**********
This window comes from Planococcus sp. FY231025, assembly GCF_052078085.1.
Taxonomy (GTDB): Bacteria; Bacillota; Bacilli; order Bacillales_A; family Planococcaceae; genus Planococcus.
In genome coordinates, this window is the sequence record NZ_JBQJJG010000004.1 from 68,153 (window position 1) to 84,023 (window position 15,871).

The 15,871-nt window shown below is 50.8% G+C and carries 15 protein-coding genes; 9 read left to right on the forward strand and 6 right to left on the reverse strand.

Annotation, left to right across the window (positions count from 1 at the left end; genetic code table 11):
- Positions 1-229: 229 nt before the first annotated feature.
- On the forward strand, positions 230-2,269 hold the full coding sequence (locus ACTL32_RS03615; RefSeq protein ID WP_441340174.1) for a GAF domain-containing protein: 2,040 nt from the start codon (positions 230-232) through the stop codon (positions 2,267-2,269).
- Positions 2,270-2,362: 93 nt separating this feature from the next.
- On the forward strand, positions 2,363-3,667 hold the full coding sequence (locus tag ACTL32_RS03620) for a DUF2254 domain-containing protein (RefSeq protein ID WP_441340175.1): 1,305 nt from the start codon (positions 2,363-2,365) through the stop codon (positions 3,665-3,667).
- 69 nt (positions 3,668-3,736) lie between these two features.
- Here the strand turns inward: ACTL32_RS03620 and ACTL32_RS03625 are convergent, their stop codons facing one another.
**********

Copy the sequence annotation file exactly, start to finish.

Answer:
This window comes from Planococcus sp. FY231025, assembly GCF_052078085.1.
Taxonomy (GTDB): Bacteria; Bacillota; Bacilli; order Bacillales_A; family Planococcaceae; genus Planococcus.
In genome coordinates, this window is the sequence record NZ_JBQJJG010000004.1 from 68,153 (window position 1) to 84,023 (window position 15,871).

The 15,871-nt window shown below is 50.8% G+C and carries 15 protein-coding genes; 9 read left to right on the forward strand and 6 right to left on the reverse strand.

Annotation, left to right across the window (positions count from 1 at the left end; genetic code table 11):
- Positions 1-229: 229 nt before the first annotated feature.
- On the forward strand, positions 230-2,269 hold the full coding sequence (locus ACTL32_RS03615; RefSeq protein ID WP_441340174.1) for a GAF domain-containing protein: 2,040 nt from the start codon (positions 230-232) through the stop codon (positions 2,267-2,269).
- Positions 2,270-2,362: 93 nt separating this feature from the next.
- On the forward strand, positions 2,363-3,667 hold the full coding sequence (locus tag ACTL32_RS03620) for a DUF2254 domain-containing protein (RefSeq protein ID WP_441340175.1): 1,305 nt from the start codon (positions 2,363-2,365) through the stop codon (positions 3,665-3,667).
- 69 nt (positions 3,668-3,736) lie between these two features.
- Here the strand turns inward: ACTL32_RS03620 and ACTL32_RS03625 are convergent, their stop codons facing one another.